Have you ever noticed that when you work really hard at fixing something, you can actually make it worse? I learned that years ago when I struggled with my weight. When I worked hard at dieting, I gained weight! I learned it again when I wrote a book. I tried hard to make it perfect and stalled out every time! Truth is, if I’d just relaxed, focused my attention on others, and had faith in myself, I’d have achieved my goals with far less stress and far more satisfaction.
My story may sound familiar. Truth is, if you grew up in the U.S., you were probably taught to try hard, and you were likely given “problems” to solve as a way of testing your knowledge. And throughout your life, you’ve been bombarded by headlines and advertisers alerting you to problems that need fixing! These alarms activate fear, our most inward focus. It’s so basic that it’s difficult to resist….(plus, it releases adrenaline, which is addictive!) See the cycle? Good marketers, journalists, and politicians know that fear sells. Even we know it, and yet we can still be drawn in.
There is another way. What if “All is Well” was your personal headline every day? What if you focused on maintaining a “vacation mindset”? Of course, you’d have to ignore “headlines” and deliberately choose to focus on what’s going right. Consider joining me on a “media fast”. Just try it for 30 days and see what happens! Simply cut out all media…social media, newspapers, radio, tv, magazines. You may just find an inner calm you’d forgotten you had. By choosing a focal point (i.e. intention, goal, favorite vacation spot, etc.), and shifting your focus away from how things “affect you”, you can regain your balance. You can also bulletproof yourself against the daily barrage of alerts that throw you off balance. It’s called inner peace, and if you can’t imagine it, here’s a good description:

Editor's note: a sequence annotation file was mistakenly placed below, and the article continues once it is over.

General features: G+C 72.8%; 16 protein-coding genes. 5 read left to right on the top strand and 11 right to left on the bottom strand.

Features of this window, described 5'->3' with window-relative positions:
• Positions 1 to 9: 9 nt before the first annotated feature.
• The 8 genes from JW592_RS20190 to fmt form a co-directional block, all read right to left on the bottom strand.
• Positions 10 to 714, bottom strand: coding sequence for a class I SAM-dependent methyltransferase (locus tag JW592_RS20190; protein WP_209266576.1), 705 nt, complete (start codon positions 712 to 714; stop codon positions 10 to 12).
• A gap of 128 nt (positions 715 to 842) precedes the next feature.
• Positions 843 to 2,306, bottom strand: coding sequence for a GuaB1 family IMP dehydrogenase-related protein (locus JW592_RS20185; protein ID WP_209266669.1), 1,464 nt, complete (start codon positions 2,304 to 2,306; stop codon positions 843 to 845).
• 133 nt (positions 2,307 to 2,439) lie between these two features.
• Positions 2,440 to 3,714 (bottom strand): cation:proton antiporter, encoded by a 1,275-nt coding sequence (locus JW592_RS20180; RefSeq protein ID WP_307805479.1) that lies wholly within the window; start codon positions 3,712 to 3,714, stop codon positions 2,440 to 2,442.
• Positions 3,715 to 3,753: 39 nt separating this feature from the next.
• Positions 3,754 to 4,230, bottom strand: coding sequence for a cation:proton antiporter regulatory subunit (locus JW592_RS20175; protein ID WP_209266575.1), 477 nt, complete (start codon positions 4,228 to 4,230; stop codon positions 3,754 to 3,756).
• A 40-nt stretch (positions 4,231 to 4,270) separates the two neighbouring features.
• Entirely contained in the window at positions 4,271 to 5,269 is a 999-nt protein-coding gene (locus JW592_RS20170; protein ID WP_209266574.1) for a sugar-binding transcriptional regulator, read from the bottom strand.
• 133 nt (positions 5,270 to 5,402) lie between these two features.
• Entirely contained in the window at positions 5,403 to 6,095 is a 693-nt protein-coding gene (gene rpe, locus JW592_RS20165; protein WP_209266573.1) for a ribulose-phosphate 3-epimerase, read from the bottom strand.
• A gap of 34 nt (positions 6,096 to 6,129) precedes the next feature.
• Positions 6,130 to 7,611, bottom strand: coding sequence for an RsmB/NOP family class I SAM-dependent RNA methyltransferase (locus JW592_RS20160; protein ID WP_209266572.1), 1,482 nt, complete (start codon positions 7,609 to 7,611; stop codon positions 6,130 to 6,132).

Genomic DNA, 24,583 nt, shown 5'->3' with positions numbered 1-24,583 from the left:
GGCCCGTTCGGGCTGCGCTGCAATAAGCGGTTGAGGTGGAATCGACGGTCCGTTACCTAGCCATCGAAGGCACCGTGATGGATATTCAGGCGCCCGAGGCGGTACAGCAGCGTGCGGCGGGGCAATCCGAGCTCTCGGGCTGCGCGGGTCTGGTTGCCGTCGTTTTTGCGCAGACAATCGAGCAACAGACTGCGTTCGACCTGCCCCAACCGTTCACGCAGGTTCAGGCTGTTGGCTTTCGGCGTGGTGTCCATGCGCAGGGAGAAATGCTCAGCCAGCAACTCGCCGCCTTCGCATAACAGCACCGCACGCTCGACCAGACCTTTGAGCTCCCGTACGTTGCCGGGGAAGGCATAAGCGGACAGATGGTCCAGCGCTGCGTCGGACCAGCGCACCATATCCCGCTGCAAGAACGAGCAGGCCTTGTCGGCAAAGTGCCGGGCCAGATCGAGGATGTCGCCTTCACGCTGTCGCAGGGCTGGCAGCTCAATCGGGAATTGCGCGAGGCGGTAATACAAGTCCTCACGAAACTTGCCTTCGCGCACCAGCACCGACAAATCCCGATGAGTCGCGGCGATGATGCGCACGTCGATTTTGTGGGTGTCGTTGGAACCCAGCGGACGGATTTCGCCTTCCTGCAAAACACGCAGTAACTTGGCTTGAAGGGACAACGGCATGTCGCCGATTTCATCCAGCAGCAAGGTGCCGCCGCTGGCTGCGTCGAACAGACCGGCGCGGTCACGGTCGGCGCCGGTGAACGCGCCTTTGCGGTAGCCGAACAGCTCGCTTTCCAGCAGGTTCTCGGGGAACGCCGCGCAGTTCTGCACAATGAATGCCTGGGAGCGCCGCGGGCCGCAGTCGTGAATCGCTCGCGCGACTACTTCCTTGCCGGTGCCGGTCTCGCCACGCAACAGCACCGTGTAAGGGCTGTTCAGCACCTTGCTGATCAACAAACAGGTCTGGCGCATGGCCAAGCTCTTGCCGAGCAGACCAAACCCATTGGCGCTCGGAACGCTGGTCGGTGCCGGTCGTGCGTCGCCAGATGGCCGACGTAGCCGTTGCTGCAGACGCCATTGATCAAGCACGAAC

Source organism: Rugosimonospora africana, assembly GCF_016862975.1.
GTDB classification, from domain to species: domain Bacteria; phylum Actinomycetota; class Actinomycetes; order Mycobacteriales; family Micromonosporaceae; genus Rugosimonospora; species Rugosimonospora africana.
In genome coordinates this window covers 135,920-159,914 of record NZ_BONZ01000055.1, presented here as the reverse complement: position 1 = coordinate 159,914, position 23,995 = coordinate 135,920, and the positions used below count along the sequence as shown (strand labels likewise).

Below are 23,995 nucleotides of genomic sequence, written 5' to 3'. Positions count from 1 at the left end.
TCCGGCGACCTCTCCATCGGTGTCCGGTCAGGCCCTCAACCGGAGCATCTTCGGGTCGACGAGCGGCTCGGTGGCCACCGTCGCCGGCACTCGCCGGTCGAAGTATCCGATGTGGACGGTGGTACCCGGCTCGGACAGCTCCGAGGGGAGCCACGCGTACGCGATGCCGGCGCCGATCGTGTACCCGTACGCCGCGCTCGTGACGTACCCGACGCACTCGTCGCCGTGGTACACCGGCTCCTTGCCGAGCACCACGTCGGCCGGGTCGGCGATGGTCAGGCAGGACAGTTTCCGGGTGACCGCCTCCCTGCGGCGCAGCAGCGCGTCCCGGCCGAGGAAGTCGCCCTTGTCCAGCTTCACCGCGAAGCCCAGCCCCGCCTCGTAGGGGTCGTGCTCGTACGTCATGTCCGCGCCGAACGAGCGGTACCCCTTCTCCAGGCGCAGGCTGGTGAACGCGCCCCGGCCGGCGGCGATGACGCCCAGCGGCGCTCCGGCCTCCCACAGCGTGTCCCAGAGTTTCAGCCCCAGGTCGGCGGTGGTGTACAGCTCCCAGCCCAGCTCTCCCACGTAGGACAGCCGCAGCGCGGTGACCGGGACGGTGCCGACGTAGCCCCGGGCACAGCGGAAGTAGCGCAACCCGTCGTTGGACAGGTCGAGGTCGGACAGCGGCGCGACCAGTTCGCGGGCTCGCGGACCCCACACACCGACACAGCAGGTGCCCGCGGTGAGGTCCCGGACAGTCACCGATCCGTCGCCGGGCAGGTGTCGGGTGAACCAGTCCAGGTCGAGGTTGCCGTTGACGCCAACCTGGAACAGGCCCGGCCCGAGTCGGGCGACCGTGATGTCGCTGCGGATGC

SYMPTOMS OF INNER PEACE
by Saskia Davis
A tendency to think and act spontaneously rather than on fears based on
An unmistakable ability to enjoy each moment.
A loss of interest in judging other people.
A loss of interest in judging self.
A loss of interest in interpreting the actions of others.
A loss of interest in conflict.
A loss of the ability to worry.
Frequent attacks of smiling.
An increased tendency to let things happen rather than make them happen.
An increased susceptibility to the love extended by others as well as the
uncontrollable urge to extend it.